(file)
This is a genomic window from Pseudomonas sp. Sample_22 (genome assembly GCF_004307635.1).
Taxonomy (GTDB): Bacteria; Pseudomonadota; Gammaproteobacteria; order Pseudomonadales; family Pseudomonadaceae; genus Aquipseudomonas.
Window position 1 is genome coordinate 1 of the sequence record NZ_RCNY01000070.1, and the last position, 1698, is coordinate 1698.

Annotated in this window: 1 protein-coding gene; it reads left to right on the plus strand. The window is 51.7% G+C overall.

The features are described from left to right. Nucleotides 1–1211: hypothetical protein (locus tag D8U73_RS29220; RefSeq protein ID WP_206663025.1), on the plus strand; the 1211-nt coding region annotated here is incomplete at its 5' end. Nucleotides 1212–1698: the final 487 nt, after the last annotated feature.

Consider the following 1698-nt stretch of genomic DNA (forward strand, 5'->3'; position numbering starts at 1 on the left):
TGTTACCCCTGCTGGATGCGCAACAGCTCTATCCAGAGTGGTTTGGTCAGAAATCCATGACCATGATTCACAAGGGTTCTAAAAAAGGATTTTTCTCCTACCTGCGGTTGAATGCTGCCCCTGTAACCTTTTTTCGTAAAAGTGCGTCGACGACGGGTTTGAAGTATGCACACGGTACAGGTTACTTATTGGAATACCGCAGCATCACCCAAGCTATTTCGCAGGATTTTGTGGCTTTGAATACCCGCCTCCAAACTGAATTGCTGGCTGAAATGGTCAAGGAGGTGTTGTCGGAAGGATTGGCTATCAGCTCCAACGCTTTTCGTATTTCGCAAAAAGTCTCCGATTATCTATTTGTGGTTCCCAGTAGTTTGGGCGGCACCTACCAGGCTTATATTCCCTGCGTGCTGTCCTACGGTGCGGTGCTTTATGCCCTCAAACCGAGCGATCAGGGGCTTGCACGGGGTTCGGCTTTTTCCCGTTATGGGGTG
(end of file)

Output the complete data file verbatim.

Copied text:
This is a genomic window from Pseudomonas sp. Sample_22 (genome assembly GCF_004307635.1).
Taxonomy (GTDB): Bacteria; Pseudomonadota; Gammaproteobacteria; order Pseudomonadales; family Pseudomonadaceae; genus Aquipseudomonas.
Window position 1 is genome coordinate 1 of the sequence record NZ_RCNY01000070.1, and the last position, 1698, is coordinate 1698.

Annotated in this window: 1 protein-coding gene; it reads left to right on the plus strand. The window is 51.7% G+C overall.

The features are described from left to right. Nucleotides 1–1211: hypothetical protein (locus tag D8U73_RS29220; RefSeq protein ID WP_206663025.1), on the plus strand; the 1211-nt coding region annotated here is incomplete at its 5' end. Nucleotides 1212–1698: the final 487 nt, after the last annotated feature.

Consider the following 1698-nt stretch of genomic DNA (forward strand, 5'->3'; position numbering starts at 1 on the left):
TGTTACCCCTGCTGGATGCGCAACAGCTCTATCCAGAGTGGTTTGGTCAGAAATCCATGACCATGATTCACAAGGGTTCTAAAAAAGGATTTTTCTCCTACCTGCGGTTGAATGCTGCCCCTGTAACCTTTTTTCGTAAAAGTGCGTCGACGACGGGTTTGAAGTATGCACACGGTACAGGTTACTTATTGGAATACCGCAGCATCACCCAAGCTATTTCGCAGGATTTTGTGGCTTTGAATACCCGCCTCCAAACTGAATTGCTGGCTGAAATGGTCAAGGAGGTGTTGTCGGAAGGATTGGCTATCAGCTCCAACGCTTTTCGTATTTCGCAAAAAGTCTCCGATTATCTATTTGTGGTTCCCAGTAGTTTGGGCGGCACCTACCAGGCTTATATTCCCTGCGTGCTGTCCTACGGTGCGGTGCTTTATGCCCTCAAACCGAGCGATCAGGGGCTTGCACGGGGTTCGGCTTTTTCCCGTTATGGGGTG